People are going to have to think about why something like face-to-face communication and touch, why that makes them feel better and trying to find a proxy that fits. Something that my friends and I have been doing, because we tend to be fairly touchy and we hug each other every time we see each other, is that we’ve been hugging ourselves. If we get together and socially distance in an open environment, and when we see each other, we come up to each other, we hug ourselves. It felt really silly the first time we did it, and now it’s become more natural. And it feels when we do it and we see each other simultaneously. That synchronized process has created that same feeling. Now, I’m not suggesting that’s what will fit for everybody. But I think we have to start coming up with these new ways to alter what feels natural into a new natural. And we know individuals have this ability to adapt to new naturals, they just take a few times and getting used to it and then try it and see if that is a good substitution for you.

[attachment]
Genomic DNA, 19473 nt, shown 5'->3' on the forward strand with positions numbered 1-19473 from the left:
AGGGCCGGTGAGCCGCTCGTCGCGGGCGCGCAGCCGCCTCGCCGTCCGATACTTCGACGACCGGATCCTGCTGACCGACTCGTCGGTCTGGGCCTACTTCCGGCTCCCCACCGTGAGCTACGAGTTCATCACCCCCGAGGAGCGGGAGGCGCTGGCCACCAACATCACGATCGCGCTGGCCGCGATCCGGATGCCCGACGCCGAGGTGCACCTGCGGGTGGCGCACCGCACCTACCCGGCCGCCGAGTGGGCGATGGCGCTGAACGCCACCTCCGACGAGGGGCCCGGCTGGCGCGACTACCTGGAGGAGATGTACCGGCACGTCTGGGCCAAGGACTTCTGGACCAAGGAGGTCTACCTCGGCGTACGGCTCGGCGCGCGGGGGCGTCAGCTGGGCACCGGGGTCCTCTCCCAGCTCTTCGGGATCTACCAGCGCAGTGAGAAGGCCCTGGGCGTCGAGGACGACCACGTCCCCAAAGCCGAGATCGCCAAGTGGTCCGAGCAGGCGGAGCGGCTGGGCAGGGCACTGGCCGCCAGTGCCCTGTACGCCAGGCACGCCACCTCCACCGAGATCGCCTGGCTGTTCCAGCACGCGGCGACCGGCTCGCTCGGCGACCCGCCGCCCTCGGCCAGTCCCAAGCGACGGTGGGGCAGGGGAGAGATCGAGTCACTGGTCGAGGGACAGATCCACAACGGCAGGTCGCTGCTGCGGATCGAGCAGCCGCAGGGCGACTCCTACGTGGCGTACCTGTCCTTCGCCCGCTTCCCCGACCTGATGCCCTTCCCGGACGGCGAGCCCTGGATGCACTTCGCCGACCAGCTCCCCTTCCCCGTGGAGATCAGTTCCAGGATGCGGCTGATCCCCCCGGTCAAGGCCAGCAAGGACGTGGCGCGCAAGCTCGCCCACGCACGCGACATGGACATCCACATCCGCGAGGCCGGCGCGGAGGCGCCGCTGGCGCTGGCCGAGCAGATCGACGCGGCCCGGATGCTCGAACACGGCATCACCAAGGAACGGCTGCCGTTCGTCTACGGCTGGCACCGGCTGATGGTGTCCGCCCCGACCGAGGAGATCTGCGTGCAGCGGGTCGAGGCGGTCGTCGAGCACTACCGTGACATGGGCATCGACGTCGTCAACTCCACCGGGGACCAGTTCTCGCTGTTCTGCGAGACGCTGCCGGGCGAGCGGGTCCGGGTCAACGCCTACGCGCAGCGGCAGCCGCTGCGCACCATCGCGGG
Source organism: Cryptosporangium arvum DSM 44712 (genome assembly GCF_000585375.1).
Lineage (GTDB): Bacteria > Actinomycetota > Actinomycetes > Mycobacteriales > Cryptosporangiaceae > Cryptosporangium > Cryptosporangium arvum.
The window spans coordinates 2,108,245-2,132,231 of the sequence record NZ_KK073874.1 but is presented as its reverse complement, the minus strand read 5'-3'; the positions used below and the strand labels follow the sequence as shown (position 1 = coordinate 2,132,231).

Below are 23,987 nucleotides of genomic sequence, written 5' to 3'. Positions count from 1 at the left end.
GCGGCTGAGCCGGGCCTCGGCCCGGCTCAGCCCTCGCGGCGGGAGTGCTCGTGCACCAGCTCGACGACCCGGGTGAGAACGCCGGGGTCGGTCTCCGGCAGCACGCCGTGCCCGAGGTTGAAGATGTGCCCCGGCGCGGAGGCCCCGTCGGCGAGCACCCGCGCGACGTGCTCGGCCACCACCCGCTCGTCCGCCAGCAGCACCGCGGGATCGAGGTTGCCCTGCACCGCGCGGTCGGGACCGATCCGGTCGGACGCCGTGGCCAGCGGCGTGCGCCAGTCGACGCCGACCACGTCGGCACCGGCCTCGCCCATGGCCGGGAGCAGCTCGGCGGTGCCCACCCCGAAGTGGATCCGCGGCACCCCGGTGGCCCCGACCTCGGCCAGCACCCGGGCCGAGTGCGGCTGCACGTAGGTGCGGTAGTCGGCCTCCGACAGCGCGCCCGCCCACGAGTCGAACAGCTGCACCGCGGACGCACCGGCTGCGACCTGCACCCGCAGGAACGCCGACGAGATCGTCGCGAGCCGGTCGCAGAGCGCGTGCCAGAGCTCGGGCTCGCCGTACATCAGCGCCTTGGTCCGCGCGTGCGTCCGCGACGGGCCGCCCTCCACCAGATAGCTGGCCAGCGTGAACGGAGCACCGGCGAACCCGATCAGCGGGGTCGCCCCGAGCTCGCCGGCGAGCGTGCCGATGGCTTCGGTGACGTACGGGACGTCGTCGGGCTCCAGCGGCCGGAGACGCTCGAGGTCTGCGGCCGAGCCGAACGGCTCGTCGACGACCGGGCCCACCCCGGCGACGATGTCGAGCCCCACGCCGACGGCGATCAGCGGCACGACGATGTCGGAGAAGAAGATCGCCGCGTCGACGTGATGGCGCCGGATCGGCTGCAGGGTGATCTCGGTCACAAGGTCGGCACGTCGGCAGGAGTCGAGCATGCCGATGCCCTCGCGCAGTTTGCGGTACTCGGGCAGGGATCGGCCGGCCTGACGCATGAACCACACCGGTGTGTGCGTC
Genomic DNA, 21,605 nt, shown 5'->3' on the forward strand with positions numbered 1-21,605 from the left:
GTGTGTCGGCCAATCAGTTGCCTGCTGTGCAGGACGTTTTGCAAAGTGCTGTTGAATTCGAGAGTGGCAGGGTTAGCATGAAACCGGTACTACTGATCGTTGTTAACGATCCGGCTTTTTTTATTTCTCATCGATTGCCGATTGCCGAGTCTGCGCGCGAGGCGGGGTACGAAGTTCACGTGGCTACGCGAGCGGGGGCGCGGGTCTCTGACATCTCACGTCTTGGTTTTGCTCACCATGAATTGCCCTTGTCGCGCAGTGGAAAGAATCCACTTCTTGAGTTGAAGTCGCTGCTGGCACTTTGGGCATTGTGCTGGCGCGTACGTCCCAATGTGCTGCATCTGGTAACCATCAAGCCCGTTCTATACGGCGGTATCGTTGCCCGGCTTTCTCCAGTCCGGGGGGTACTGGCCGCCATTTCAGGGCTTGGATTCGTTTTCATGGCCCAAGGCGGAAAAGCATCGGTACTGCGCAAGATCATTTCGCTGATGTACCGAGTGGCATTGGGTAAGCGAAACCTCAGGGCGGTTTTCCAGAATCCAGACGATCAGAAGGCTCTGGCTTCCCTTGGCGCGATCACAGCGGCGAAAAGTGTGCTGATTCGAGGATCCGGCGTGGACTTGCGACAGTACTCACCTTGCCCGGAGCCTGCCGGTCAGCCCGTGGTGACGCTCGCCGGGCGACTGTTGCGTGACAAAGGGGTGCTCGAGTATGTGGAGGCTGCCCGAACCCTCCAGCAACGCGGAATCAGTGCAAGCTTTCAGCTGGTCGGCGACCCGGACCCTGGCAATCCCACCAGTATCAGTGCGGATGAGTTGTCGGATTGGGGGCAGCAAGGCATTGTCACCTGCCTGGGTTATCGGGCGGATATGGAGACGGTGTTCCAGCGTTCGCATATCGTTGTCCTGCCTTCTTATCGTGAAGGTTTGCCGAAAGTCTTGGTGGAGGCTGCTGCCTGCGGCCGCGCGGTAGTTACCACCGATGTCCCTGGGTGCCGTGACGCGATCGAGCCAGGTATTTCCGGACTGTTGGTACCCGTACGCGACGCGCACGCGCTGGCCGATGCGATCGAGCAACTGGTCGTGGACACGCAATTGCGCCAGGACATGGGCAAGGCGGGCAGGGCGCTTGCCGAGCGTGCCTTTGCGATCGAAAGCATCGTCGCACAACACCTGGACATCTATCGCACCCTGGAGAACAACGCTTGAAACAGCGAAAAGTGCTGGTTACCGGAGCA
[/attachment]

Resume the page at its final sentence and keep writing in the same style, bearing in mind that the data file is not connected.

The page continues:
What this pandemic has done is created unprecedented amounts of uncertainty. So how do we start regulating uncertainty given that is our new normal? Here’s a couple things that I suggest. One, there are elements that you do have control over, there is certainty in your own small circle. So instead of a certainty about a vacation, which may or may not happen in three months, or what Christmas this year looks like or whatever the December holidays are, what that looks like for you, those plans may change. But what can you predict? What do you have certainty over? You can start creating small little traditions within your closest family circle and say “next month, we’re going to have game night for three nights”, or “next month, I’m going to start the outline of the book that I’m going to write.” Things that you do have control over, that’s where you’re going to have to start thinking about that’s where my certainty comes from. And there are elements of my life and the world that are going to be a bit more uncertain right now. And that ability to get used to uncertainty is very difficult. You have to give yourself a little bit of self-compassion and your family members and your friends who are all struggling with this same problem. There are some people who really value certainty and some people who are more comfortable with uncertainty and we have to also recognize that individual difference among the people we love.